Friday, March 15, 2002
Doctor’s Letter Didn’t Vitiate Probable Cause for Marijuana Search—C.A.
By a MetNews Staff Writer
Sheriff’s deputies executing a warrant to search a private residence for evidence of marijuana possession and cultivation were not required to stop the search when the homeowner produced a doctor’s letter saying he needed to use the drug for medicinal purposes, the Third District Court of Appeal ruled yesterday.
Justices affirmed Stephen Ray Fisher’s convictions on weapons charges resulting from a 1999 search of his Siskiyou County residence. Deputies discovered a cane sword—an illegal weapon—and ammunition in the home of the three-time convicted felon.
The warrant, for a search of the entire residence, was issued after a deputy sheriff swore that he saw marijuana plants while participating in a flyover of the property. When the officers came to search, Fisher showed them a “certificate” from a doctor and claimed he was entitled to “compassionate use” of the drug under Proposition 215, the medical marijuana initiative approved in 1998.
The deputies continued to search, finding marijuana as well as the sword and the ammunition. Fisher was charged with multiple marijuana offenses, possession of a cane sword, possession of ammunition by a felon, and theft by false pretenses—based on his having allegedly sold marijuana under the pretext of being a caregiver for medical users.
Fisher moved to suppress all of the evidence under Proposition 215. The motion was denied, the judge finding that officers’ knowledge of the certificate didn’t vitiate the probable cause for the issuance of the warrant.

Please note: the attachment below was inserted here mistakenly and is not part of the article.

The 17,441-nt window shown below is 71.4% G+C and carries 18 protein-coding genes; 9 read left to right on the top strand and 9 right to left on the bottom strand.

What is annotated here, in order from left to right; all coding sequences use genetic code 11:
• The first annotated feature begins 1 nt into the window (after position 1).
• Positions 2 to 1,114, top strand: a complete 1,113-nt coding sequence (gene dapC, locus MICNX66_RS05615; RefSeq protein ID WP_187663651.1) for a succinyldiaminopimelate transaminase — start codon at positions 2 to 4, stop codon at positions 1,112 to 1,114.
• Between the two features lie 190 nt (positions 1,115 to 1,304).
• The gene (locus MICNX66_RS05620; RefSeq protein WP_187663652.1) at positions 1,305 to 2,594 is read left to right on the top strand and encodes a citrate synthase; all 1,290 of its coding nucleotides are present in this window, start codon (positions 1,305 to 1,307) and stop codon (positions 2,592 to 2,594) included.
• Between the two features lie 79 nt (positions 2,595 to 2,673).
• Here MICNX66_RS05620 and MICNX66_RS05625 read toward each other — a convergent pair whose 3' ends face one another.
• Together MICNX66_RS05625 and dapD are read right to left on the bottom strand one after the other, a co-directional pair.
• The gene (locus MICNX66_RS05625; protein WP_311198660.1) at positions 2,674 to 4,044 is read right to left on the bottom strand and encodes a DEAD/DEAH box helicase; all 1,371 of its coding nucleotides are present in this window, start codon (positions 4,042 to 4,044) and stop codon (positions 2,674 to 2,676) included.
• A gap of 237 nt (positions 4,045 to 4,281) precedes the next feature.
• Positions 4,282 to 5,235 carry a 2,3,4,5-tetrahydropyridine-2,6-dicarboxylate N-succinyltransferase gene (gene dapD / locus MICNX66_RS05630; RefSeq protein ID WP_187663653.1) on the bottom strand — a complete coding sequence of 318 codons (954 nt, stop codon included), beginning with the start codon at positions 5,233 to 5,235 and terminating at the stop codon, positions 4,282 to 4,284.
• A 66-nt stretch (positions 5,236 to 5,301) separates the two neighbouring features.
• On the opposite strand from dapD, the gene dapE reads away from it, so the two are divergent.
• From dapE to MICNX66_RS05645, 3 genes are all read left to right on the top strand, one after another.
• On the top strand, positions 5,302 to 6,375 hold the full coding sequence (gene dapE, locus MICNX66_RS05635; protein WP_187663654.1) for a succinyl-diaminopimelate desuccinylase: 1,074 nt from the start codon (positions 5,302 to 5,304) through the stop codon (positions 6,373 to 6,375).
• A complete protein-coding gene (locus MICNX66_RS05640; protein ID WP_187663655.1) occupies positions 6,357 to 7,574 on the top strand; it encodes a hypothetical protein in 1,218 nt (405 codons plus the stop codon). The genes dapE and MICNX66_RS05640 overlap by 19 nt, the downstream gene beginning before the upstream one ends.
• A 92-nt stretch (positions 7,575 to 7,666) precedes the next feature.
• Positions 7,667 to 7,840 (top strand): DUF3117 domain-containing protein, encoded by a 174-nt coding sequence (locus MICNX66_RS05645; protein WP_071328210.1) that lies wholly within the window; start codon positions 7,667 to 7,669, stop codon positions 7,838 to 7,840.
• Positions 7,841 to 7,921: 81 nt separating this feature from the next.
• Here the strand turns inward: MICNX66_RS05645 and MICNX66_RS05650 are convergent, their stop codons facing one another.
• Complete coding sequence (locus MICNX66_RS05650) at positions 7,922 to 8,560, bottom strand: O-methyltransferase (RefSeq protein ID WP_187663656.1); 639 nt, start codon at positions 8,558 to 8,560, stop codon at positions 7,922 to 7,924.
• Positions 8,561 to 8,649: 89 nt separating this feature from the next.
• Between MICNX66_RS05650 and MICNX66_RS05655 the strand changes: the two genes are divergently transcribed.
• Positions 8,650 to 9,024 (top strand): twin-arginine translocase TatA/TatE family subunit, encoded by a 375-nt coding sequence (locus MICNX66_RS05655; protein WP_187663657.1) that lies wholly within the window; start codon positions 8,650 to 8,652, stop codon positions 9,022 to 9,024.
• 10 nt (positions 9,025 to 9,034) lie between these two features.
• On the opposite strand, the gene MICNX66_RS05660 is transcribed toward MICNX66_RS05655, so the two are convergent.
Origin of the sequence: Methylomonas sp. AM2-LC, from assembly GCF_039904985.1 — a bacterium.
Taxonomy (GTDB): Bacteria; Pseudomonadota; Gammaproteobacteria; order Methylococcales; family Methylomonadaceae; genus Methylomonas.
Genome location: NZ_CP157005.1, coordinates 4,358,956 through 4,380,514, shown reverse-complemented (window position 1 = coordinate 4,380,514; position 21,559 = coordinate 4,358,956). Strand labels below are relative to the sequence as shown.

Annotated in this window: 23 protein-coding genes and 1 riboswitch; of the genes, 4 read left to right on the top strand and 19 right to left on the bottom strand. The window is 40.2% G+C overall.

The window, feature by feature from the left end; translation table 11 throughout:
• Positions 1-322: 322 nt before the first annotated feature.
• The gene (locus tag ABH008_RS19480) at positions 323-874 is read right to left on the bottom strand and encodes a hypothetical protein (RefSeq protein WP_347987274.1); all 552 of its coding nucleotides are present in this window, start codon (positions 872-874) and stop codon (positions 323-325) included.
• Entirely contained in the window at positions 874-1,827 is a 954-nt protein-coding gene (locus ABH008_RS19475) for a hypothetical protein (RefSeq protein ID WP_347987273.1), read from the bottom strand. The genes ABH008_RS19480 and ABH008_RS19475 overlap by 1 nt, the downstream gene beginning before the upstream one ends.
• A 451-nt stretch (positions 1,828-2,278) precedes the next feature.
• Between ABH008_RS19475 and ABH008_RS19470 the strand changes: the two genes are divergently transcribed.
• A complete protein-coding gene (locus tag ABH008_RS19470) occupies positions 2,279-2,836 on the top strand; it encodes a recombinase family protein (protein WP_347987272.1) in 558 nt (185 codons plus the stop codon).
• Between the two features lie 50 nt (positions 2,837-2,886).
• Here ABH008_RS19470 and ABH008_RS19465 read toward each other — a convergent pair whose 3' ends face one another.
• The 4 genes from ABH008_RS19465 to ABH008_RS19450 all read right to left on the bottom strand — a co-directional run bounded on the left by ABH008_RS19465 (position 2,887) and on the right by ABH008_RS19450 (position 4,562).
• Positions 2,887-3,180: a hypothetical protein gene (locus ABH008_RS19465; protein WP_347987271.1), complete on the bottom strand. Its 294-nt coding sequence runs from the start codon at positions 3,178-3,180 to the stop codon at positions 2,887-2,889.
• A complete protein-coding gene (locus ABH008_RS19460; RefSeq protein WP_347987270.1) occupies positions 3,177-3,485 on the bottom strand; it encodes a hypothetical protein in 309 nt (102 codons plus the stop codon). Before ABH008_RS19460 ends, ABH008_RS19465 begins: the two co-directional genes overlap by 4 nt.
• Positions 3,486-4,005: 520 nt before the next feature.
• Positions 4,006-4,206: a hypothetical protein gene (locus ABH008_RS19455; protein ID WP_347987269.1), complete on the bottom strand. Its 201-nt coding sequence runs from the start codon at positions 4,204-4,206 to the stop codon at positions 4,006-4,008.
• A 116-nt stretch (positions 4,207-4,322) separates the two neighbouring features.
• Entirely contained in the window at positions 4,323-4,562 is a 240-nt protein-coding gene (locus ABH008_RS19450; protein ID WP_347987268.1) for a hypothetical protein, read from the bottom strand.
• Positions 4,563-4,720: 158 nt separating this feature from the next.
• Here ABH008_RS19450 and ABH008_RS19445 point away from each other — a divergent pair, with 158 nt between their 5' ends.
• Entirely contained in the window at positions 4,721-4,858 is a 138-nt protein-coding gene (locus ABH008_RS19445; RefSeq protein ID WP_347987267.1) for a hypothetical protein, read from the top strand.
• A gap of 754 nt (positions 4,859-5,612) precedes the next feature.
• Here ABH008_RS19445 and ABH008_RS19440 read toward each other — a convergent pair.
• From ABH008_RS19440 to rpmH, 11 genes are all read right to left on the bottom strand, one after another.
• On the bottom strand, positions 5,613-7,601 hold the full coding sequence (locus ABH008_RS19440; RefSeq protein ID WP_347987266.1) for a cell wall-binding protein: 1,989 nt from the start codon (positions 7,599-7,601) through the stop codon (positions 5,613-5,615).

Jurors found Fisher guilty of the weapons violations and not guilty on the remaining counts. Siskiyou Superior Court Judge Richard Kaster granted probation.
Justice Harry Hull, writing for the Court of Appeal, said the deputies had no alternative other than to complete the search. A warrant, he noted, is a court order, “not an invitation that officers can choose to accept, or reject, or ignore, as they wish, or think, they should.”
There may, the justice acknowledged, be circumstances in which officers are “confronted with facts that are so fundamentally different than those upon which the warrant was issued” that they would be required to secure the premises and return to the issuing magistrate for further instructions.
But a claim based on Proposition 215 would not suffice, Hull said, because the initiative merely creates an affirmative defense and a doctor’s approval does not affect the determination of probable cause.
“Defendant’s claim to the officers that he had a certificate that allowed him to legally possess marijuana for medicinal purposes asserted an affirmative defense,” Hull elaborated. “Investigation of the truth and legal effect of defenses to criminal charges is what motions and trials are for; to hold otherwise would create disorder and confusion.”
In an unpublished portion of the opinion, the justice said the description of the entire premises as the place to be searched was not overbroad. Given the deputy’s observation during the flyover, Fisher’s prior criminal record, and the tendency of marijuana growers to conceal processed marijuana and tools of the trade in their homes, Hull said, there was good reason for an extensive search.
The case is People v. Fisher, 02 S.O.S. 1369.
Copyright 2002, Metropolitan News Company